Spotlight on food security

The European Commission, backed by the European Parliament and the majority of Member States, has proposed food security as a key policy issue for the post-2013 CAP.

In its paper ‘The CAP towards 2020’ DG Agri highlighted the need to preserve the EU’s food production potential “so as to guarantee the long term food security for European Citizens”.  Critics say that scenario is more to do with a defence of a CAP that absorbs more than 40% of the EU budget than real concern for food security because they argue for more than 50 years the EU has produced more than sufficient food for its citizens in each year and now the benefit of technological progress and improved farming methods means that even an ever larger EU population should not go hungry and this is so, even if there was a catastrophic event.  The European production potential can easily be unlocked and it follows, the critics say, that a probability of food shortages in the EU is minimal.

So does the EU have a genuine concern for food security? – yes says the Commissioner for Development who, last month when addressing the European Parliament, reiterated that agriculture and food security are top priority areas of a reformed CAP.  The United National Millennium Goals Initiative 2009 and a renewed EU food security policy adopted last year
are signs of this commitment which in EU terms now totals about 800million Euro per annum expended in more than 40 countries.

The Commissions communication to the Council and the European Parliament of March 2010 provided a common policy framework for the EU and its Member States to fight world hunger and malnutrition, identified that future food security challenges include population growth, pressures on natural resources, eco services and adverse impacts on climate change in agriculture affecting growing conditions and making adaption measures necessary.  The EU policy seeks to address the issues of food security in practice by embracing policies and programmes which increase the availability of and access to food, improved nutritional quality of food and further develop crisis prevention schemes including the management of risk, whilst recognising that food security strategies need to be country owned and country specific.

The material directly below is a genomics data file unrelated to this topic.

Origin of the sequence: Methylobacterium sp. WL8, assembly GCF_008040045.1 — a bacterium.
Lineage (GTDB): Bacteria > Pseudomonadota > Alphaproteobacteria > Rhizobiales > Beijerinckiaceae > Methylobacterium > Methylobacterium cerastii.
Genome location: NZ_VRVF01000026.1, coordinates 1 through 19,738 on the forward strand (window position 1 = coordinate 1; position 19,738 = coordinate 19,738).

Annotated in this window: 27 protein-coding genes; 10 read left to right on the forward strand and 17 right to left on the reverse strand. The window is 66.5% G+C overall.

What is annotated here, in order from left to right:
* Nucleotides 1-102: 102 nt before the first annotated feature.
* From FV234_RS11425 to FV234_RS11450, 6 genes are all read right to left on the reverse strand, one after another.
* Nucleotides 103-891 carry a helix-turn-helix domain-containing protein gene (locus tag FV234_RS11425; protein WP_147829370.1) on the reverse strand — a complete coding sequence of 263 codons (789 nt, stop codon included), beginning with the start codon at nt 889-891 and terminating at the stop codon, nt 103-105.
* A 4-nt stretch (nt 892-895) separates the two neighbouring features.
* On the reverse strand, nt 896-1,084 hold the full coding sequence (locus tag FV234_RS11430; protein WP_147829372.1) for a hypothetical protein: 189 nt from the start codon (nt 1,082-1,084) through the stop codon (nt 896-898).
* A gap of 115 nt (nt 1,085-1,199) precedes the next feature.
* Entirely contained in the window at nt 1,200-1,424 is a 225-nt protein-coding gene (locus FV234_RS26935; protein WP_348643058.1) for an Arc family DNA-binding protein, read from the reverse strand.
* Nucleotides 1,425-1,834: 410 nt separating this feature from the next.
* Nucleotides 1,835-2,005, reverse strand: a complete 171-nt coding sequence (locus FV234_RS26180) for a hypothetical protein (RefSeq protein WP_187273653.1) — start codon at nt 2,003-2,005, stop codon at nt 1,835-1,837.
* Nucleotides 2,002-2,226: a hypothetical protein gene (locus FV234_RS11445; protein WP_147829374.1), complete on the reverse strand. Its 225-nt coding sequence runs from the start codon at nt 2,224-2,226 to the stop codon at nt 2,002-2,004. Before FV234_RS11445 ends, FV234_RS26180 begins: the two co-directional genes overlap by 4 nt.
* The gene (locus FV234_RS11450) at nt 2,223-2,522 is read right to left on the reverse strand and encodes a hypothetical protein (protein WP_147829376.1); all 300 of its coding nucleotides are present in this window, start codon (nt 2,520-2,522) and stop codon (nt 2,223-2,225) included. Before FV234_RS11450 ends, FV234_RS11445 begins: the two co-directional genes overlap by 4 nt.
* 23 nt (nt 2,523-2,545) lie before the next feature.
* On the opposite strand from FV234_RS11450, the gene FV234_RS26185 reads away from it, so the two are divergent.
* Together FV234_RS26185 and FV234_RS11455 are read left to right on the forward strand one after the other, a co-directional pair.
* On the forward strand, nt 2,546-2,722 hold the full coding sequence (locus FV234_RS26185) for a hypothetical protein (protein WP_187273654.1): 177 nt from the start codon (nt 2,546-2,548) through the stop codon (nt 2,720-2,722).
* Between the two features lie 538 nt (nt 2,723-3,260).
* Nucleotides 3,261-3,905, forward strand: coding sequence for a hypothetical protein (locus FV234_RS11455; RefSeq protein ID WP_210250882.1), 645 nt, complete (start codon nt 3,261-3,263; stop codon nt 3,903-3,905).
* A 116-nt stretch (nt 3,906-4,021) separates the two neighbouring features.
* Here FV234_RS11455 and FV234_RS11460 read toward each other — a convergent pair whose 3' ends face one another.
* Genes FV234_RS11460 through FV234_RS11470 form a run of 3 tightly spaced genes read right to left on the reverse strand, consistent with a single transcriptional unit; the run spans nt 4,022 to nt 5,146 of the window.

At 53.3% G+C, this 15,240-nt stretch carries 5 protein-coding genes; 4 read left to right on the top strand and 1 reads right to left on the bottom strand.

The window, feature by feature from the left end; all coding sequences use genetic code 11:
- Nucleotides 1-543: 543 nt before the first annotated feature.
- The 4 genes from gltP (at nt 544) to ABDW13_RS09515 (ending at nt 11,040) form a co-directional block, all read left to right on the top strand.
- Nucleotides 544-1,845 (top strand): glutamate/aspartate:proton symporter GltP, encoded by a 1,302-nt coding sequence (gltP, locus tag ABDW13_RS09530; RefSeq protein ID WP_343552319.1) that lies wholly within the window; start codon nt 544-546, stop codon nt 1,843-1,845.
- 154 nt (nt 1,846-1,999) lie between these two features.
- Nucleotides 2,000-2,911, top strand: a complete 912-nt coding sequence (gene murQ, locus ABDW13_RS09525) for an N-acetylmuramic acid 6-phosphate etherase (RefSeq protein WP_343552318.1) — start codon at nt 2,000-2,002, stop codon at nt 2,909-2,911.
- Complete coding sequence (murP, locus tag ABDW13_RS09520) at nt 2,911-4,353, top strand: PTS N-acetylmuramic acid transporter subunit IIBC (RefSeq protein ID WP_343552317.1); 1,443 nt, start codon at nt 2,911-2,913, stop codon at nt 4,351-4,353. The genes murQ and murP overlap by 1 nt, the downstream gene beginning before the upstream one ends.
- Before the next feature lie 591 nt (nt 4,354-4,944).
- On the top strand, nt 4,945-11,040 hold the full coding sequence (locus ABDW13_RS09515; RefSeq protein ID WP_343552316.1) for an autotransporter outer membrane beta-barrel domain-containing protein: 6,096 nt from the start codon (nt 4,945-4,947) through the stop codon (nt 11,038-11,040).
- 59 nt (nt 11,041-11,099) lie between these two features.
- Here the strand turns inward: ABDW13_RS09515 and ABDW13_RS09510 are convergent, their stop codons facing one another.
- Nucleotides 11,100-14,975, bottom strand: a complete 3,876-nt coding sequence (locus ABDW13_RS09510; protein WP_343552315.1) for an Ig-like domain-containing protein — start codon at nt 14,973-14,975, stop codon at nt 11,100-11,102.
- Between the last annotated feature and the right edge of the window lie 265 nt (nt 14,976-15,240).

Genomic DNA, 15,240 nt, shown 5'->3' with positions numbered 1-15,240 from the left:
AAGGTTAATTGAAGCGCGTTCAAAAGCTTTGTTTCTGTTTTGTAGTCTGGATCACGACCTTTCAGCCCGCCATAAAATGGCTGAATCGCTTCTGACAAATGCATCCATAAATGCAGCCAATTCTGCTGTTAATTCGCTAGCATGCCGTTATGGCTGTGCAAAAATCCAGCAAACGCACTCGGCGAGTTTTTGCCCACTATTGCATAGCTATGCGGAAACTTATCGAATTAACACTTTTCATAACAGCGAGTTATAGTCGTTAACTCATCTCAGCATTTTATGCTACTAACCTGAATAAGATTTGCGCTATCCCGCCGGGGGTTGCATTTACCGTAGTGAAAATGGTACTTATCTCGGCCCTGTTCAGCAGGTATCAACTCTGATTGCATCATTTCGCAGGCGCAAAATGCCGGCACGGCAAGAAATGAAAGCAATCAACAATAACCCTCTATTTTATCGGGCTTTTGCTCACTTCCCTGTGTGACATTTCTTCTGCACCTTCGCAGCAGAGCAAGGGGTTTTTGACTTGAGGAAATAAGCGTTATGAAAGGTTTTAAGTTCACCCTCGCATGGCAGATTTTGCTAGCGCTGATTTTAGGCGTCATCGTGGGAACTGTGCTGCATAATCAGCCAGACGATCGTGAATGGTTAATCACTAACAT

The UN Millennium Development Goals report of 2009 acknowledged that food security policies have been uneven both geographically and between population groups which has reduced this effectiveness. For example the proportion of undernourished people in sub-Saharan Africa only decreased from 32% in 1990/92 to 29% in 2008.

The EU framework estimates that world population is likely to reach 9 billion by 2050 and diet changes and increased incomes over that period means the demand for food is likely to grow by 70%  It also recognises that most of the poor and hungry of the world live in rural areas where agriculture forms the main economic activity and where small-scale farming is prominent.  About 85% of farmers in developing countries produce on less than 2 hectares of land according to an article in ‘Science’ February 2010 with mixed crop/livestock/small holding systems producing about half of the world’s food.  Accordingly the EU has identified the need to focus assistance on sustainable small-scale food production, arguing that this has marginal effects of enhancing incomes and resilience for rural producers, making food available for consumers and maintaining or enhancing environmental quality.  This involves harmonising EU interventions in developing countries and that this should be an increasingly important aspect of a reformed CAP.

Only recently the Commission begun work on a first draft of its initiative “EU Agricultural Policy in the world”.  This draft seeks to ensure that EU agriculture plays its part in first assuring food availability and productive capacity, secondly to meet the increasing demand and thirdly seeking to prevent a repetition of the crisis of 2007/08 when skyrocketing food prices led to riots and political discontent in many parts of the world.

The EU was a prime mover behind the G20 initiative to take global action to tackle price volatility which was endorsed by the G20 summit in November.

Critics remain unconvinced that EU’s policies and initiatives since 2009 means food security remains at the forefront of the CAP. The UK’s position is that the reform proposals are backward looking and an opportunity to further help the world’s hungry will be lost.  It is essential that all Member States treat this problem with the deep concern and urgency that it demands and harmonising the efforts in each member of the world’s largest trading block should be a positive first step.

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